There has been a remarkable acceleration in B.C.’s organ-transplant program. Ten years ago, we had one of the worst records in Canada. Today, our rates have doubled, and we are first in the country. How did this come about?
There are two immediate parts to this story. One is that in years gone by, organ retrieval was not always a priority in hospital ICUs.
B.C. Transplant — the agency responsible for overseeing organ recovery — took the step of encouraging hospitals to hire transplant co-ordinators. This brought focus and physician buy-in to what had been, at best, a haphazard process.
This turnaround is one of the major success stories in our provincial health-care system. Credit is due to all involved.
The second part is more difficult to tell, because it involves an element of tragedy. A decade ago in B.C., the number of organs collected from people who died of opioid overdoses represented just five per cent of the total.
Because of the fentanyl crisis, today that figure is 30 per cent. This, too, has boosted the supply of recoverable organs.
It might be thought that tissues retrieved in this way would be unusable — that the fentanyl would be transmitted to the recipient. But organs are fully flushed before they are transplanted, and even in overdose cases, the amount of opioids at any one location in the body is small.
Painful as this is to relate, perhaps it might bring solace to family members who have lost a loved one to this devastating scourge.
But there are also forward-looking elements in the transplant picture. It is possible to create new organs using 3D computer printing. While the technology is still in the early stages, and not yet available in B.C., computer-printed bladders have already been transplanted in the U.S.
Efforts are also under way to manufacture more complex organs, such as kidneys. It will take time, but there is the promise of a major new source of transplantable organs.
Better still, printed tissues do not provoke rejection in the host patient.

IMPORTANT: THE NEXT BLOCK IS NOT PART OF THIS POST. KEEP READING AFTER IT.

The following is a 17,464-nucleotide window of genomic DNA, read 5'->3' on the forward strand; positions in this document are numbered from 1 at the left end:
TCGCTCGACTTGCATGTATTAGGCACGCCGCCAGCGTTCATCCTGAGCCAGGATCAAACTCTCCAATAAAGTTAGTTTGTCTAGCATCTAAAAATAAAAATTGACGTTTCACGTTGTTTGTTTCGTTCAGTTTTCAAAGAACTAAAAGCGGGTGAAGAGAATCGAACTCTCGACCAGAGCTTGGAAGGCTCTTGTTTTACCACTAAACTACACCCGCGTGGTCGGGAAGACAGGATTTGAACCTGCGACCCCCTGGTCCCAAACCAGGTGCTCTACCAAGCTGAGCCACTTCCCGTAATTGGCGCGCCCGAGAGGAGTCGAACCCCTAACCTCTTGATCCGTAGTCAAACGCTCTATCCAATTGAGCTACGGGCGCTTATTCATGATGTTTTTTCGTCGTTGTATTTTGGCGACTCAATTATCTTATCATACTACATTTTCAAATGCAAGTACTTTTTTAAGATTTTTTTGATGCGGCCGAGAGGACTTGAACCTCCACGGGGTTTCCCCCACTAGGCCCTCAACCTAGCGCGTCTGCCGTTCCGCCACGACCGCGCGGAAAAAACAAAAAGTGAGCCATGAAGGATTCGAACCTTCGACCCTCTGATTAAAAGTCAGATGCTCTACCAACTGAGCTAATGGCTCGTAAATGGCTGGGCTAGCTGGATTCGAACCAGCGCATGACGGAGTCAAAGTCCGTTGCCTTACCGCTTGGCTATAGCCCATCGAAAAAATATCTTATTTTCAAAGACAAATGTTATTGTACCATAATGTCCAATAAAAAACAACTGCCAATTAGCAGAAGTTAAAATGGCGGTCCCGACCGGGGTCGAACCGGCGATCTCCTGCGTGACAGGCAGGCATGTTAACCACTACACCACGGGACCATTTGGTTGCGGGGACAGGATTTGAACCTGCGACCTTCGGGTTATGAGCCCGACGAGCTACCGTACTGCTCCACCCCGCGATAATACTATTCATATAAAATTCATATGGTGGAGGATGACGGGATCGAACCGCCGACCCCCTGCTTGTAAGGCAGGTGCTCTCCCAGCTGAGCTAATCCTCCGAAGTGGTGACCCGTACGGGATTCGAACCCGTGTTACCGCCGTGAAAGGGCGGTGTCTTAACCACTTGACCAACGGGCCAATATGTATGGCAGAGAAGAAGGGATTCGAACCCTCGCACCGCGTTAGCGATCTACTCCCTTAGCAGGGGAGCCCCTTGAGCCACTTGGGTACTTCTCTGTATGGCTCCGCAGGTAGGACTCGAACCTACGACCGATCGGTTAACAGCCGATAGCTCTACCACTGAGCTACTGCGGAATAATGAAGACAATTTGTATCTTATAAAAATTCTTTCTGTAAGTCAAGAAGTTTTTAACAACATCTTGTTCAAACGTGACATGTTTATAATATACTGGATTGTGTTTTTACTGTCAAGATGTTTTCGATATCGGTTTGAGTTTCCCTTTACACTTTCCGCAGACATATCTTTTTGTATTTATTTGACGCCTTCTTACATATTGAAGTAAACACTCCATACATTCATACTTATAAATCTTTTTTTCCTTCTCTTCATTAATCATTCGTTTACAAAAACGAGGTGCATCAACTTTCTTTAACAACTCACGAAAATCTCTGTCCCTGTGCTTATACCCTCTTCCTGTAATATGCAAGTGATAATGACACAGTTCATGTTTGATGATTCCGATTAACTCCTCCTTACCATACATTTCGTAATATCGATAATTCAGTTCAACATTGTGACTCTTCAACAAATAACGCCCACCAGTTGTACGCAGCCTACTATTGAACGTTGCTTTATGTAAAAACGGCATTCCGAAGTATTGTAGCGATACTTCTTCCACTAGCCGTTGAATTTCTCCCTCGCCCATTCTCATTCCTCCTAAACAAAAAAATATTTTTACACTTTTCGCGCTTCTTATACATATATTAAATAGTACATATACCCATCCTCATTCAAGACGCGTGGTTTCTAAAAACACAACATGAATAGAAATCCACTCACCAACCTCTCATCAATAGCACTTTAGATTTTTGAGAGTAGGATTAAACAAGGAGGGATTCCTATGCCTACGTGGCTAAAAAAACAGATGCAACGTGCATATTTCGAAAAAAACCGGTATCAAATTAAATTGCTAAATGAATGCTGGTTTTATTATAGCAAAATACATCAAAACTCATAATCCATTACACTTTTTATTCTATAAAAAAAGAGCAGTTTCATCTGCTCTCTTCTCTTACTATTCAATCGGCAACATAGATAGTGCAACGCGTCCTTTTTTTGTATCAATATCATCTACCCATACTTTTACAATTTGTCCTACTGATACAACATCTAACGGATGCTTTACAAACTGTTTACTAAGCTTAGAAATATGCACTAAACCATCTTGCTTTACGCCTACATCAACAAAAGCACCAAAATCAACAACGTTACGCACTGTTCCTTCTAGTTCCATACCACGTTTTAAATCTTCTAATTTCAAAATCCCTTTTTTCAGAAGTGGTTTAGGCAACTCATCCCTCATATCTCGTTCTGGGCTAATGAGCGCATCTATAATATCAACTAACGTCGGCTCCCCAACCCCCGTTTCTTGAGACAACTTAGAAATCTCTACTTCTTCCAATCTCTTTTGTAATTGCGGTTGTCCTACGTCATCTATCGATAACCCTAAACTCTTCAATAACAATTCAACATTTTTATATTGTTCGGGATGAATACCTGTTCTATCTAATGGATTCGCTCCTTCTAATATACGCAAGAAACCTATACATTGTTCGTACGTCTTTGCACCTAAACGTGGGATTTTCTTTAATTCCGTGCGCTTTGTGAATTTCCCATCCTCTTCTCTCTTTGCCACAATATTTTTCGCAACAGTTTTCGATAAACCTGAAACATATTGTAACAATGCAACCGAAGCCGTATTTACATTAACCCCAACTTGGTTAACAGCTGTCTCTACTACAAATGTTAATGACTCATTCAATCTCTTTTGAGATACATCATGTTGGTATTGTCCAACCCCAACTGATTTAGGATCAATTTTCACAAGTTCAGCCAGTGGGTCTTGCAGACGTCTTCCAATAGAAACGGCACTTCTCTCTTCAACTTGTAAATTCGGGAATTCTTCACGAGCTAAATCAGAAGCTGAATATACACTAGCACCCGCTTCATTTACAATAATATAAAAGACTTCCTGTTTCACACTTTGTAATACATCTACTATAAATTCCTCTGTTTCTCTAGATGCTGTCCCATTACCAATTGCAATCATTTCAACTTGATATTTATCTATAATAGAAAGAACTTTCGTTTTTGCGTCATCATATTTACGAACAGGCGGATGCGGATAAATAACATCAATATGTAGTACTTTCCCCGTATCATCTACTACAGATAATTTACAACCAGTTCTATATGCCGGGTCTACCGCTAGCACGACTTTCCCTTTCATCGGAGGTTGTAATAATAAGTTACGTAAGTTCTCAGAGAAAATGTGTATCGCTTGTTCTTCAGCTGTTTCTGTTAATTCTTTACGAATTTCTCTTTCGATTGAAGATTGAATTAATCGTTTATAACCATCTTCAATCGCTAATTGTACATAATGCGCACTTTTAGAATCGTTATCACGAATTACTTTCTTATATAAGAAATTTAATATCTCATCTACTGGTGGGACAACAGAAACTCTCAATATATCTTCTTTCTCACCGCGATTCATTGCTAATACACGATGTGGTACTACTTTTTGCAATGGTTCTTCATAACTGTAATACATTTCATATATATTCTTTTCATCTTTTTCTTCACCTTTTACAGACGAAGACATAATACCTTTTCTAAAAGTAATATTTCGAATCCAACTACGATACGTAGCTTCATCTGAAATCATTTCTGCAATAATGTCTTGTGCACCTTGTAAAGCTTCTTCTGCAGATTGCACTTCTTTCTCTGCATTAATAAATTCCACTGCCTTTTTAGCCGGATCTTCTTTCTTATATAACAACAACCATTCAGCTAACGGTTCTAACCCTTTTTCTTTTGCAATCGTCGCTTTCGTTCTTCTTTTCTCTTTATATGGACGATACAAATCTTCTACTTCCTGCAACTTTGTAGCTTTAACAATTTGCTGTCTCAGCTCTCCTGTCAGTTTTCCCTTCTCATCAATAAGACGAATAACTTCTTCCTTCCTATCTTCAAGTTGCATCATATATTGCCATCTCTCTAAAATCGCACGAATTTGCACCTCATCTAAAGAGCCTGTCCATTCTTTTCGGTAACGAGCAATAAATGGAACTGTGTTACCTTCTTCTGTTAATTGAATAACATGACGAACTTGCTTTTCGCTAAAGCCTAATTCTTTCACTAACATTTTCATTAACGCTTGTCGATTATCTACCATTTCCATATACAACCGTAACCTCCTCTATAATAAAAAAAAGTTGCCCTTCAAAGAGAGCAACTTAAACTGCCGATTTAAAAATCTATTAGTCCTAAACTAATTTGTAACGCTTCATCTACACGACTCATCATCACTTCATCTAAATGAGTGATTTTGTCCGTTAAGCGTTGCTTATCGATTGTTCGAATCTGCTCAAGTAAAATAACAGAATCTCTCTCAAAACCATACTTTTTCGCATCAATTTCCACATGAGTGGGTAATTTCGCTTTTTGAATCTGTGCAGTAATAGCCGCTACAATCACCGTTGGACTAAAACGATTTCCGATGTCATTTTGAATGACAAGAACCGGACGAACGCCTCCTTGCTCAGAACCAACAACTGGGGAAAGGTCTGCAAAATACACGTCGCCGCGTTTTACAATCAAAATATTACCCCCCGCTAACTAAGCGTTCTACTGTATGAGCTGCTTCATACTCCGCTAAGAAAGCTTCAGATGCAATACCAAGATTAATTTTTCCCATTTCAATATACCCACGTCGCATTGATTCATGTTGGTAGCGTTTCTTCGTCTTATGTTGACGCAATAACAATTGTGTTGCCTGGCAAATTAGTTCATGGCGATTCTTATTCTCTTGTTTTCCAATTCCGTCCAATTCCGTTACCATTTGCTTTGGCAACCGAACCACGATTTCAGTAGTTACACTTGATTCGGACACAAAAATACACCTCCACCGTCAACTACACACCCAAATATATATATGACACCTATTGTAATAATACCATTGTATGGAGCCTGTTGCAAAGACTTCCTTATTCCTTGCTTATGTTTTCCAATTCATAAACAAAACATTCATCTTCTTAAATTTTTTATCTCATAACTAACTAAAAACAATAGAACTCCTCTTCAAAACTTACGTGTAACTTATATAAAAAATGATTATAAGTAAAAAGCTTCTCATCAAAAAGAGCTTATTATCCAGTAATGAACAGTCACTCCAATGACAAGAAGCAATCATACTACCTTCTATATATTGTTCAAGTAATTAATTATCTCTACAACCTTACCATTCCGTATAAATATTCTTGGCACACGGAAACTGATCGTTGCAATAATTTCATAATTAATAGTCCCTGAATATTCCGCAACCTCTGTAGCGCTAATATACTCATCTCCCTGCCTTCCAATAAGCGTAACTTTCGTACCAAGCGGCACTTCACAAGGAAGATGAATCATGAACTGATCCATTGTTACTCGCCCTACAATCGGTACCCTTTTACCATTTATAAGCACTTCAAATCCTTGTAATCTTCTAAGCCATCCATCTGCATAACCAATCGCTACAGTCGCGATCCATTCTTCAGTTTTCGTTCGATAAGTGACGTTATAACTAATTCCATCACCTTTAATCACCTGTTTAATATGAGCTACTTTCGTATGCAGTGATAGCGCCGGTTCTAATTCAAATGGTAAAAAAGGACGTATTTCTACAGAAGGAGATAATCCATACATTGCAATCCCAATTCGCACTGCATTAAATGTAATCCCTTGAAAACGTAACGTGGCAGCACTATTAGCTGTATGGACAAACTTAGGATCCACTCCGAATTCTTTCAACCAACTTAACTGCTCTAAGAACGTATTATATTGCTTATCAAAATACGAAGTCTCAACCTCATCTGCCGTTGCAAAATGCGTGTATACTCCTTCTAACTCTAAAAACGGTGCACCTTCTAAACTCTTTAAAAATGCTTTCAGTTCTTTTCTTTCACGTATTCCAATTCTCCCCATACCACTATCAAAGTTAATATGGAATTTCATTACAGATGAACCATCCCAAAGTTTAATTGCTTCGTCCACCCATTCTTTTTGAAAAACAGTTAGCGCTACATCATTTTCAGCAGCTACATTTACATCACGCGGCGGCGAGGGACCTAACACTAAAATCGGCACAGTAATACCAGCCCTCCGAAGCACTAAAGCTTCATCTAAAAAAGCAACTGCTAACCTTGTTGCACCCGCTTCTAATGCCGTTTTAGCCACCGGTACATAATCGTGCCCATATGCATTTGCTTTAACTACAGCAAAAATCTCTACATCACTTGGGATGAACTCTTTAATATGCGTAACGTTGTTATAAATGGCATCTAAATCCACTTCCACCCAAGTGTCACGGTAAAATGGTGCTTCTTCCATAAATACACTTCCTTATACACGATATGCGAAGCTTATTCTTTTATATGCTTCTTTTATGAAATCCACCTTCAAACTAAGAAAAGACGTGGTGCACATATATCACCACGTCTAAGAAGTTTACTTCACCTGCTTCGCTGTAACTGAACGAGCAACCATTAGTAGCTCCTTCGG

And devices are becoming available that enable organs to be kept stable much longer, once retrieved from the donor’s body.
This, too, will ensure more patients receive a gift that might save their lives.
There is also a remarkable clinical trial underway in Ontario. Traditionally, potential donors who had hepatitis C were not considered suitable. The disease might carry over and, until recently, was often fatal.
Of the 12 patients in the trial who were given transplants from hepatitis C donors, 10 did not contract the disease, and two did.
What made this option possible is the emergence of new drugs that are almost universally successful in treating this ailment. The two patients who were infected had treatment with anti-viral medications and both were cured.
This is an important step forward, both in its own right and because it points the way to other possibilities as new medications become available.
The implications are profound. Currently, 665 British Columbians are on the wait list for a transplant. Of these, more than 100 will die before an organ becomes available.
The problem is not a lack of public support. More than one million British Columbians have joined the donor registry. You can add your name online at transplant.bc.ca. A single donor can save up to eight lives.
The problem is that historically, less than one per cent of fatalities occurred in a way that would enable a tissue transfer. Now that is changing.
It might take another decade before some of these new technologies come to fruition. But progress is being made, and perhaps the day is not too far off when no one need die waiting for an organ transplant.